Why Not Build Your Own BCM Software?
BCM software is a hot topic - good and bad - on LinkedIn BCM Groups. The topic that irks me the most is: "Why buy commercial BCM software when you can build your own?" It bothers me - not because I work for a 'commercial software' supplier - but because it's just not true!
Let me explain why it's untrue, using an analogy.
Suppose you need to buy a new car. If you're like most people, you start by determining two things: what you can afford, and what features you want.
Then you start looking at cars. In a perfect world, you'll find several cars that deliver all the features you want at prices you can afford. But it's not a perfect world. Your list of features looks like the Space Shuttle, but you've got a box-kite budget.
So what do you do? You've only got 3 choices:
- Come up with more cash
- Settle for the best available car (the feature you need instead of the features youwant)
- Build your own car
Hardly anyone takes option 3. Why not? Because it's ridiculous concept. If you add up the cost of parts (used and new), labor, time and ongoing maintenance (no warranty!), you'd could buy a great used car for much less.
So why - when talking about BCM software - do some people insist you can build your own for less - and be perfectly satisfied with the result? Because they fail to point out the downside factors:
Sure, you can probably cobble together something using Office tools, SharePoint and some VBScript (once you learn how to use it) that will meet some basic needs.
But to return to our automobile metaphor...Have you built the high performance car of your dreams? No. A serviceable automobile you can drive where ever you need to go? No. What you've ended up with is a motor scooter that gets crappy fuel mileage and requires lots of maintenance. It may get you from point A to B, but it has few of the features you needed (like the ability to drive it on the Interstate, or in the rain, or to your next job interview).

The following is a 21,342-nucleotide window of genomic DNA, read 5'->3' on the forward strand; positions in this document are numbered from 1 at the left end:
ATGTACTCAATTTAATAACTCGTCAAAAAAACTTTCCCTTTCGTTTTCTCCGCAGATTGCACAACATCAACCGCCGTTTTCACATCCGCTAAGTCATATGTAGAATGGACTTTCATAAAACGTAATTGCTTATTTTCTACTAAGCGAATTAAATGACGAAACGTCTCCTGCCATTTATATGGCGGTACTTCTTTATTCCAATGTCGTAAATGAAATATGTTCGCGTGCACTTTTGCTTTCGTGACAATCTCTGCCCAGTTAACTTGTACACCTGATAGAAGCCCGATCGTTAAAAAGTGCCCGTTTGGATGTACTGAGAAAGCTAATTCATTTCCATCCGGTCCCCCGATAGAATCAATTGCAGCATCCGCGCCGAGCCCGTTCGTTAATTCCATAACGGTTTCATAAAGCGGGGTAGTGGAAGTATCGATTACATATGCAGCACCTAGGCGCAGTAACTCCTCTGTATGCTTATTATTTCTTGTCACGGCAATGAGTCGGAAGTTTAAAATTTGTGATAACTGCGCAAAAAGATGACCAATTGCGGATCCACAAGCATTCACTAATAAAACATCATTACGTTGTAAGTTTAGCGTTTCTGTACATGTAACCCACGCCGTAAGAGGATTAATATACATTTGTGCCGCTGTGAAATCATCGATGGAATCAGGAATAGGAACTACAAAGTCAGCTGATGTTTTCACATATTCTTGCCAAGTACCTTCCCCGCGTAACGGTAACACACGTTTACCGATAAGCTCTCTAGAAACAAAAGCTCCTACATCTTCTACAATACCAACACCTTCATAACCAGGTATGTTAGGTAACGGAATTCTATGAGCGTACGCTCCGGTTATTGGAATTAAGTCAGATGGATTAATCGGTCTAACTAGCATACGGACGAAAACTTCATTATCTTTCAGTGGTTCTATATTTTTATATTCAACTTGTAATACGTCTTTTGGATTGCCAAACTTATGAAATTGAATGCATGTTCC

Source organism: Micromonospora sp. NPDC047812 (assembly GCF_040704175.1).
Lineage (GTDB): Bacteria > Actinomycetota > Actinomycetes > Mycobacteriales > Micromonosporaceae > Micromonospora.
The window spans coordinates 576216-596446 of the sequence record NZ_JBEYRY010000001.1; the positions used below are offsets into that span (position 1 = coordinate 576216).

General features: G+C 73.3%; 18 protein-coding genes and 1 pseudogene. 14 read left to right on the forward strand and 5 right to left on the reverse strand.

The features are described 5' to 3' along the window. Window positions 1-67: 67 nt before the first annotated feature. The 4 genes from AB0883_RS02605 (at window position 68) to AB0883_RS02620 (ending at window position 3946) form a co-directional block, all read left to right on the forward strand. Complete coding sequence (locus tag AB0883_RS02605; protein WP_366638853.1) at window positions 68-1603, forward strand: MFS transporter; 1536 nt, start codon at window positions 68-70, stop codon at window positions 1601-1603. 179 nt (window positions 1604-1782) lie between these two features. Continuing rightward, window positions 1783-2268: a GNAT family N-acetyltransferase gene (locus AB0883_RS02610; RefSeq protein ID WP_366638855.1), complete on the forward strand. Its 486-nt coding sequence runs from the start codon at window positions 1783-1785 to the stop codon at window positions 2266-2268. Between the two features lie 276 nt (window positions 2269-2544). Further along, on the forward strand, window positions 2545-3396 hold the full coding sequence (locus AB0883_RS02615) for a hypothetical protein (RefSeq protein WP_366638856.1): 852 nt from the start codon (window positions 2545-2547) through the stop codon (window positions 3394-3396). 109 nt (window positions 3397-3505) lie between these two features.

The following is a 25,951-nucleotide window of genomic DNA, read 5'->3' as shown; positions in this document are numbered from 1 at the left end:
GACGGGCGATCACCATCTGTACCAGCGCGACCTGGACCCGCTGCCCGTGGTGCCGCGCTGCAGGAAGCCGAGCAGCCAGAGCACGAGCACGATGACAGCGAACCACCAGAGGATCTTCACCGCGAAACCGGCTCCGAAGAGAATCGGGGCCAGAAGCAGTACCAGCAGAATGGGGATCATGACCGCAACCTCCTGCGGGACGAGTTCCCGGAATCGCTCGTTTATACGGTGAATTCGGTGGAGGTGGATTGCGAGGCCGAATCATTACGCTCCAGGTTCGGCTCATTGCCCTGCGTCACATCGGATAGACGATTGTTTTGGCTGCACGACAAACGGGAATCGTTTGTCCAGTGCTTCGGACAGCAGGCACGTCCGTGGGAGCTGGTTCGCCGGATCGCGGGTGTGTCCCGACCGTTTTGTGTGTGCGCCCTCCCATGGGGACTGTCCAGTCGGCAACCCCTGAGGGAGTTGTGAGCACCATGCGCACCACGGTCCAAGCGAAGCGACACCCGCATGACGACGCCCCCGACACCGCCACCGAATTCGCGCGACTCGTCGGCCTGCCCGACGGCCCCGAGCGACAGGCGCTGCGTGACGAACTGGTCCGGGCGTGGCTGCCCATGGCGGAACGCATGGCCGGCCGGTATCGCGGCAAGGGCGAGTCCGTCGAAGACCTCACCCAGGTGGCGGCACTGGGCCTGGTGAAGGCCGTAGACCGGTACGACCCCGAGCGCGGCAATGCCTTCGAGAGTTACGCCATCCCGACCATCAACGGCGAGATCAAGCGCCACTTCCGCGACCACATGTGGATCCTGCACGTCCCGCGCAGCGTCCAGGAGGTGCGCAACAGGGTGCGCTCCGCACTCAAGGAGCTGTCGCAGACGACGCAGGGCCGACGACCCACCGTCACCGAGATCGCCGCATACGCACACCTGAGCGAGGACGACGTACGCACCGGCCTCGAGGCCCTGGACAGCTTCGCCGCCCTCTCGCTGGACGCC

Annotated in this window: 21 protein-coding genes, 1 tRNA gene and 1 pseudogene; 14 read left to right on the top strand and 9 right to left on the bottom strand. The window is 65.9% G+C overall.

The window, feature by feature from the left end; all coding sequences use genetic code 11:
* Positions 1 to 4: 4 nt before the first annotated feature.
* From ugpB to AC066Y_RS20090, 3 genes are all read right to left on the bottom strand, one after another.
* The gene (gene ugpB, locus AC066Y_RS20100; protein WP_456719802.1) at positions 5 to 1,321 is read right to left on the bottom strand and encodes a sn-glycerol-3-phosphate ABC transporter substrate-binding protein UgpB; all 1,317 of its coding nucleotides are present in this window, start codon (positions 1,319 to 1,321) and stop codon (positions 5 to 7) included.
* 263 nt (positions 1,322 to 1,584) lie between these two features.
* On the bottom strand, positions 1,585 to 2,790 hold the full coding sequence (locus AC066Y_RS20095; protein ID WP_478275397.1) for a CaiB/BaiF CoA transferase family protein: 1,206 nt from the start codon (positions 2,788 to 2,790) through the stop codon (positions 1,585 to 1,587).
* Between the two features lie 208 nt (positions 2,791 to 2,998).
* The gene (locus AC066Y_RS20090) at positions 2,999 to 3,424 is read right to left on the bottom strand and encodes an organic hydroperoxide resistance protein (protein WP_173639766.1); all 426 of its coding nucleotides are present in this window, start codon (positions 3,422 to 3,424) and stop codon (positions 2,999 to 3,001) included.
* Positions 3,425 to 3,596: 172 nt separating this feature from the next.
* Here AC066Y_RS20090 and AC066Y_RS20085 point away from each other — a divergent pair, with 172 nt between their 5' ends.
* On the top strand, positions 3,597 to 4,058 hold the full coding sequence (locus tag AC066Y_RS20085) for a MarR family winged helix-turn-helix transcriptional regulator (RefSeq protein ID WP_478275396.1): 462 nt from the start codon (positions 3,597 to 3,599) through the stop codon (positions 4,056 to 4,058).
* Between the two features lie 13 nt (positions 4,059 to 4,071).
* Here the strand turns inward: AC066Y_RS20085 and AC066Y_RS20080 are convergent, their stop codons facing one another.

OK you say - but it's inexpensive!
No, it's not, I say - it's cheap.
You've made major sacrifices. You have settled for what you were capable of creating - not what you really needed. You might make the self-justification that you didn't reallyneed all that stuff - like reports and business intelligence. But the reality is that you've created something that barely meets your absolute minimum requirements. And the same would be true about building your own BCM software application. Unless you have the knowledge and skills (and budget) to do it right, what you'll end up with is something that compromises your original intent.
Oh, and you can't ignore the most crucial factor: you built it, now you must maintain it. Because your IT folks won't touch it. Or remember to notify you before change management or a server upgrade kills your rickety little system. What will you do when one of your users accidentally deletes something major - and you find out that IT isn't backing up your database as often as you assumed (if at all)? Or the open source applet you use turns out to have a serious security flaw? Or when any one of a dozen other maintenance nightmares arises?
Congratulations! You just went from being a Business Continuity Professional to an IT Amateur. Good luck with that.
If your industry is regulated or your customers demand to see proof of your BCM program you need more than Word documents. You owe it to yourself and your organization's future to consider the many commercial software products available in the marketplace.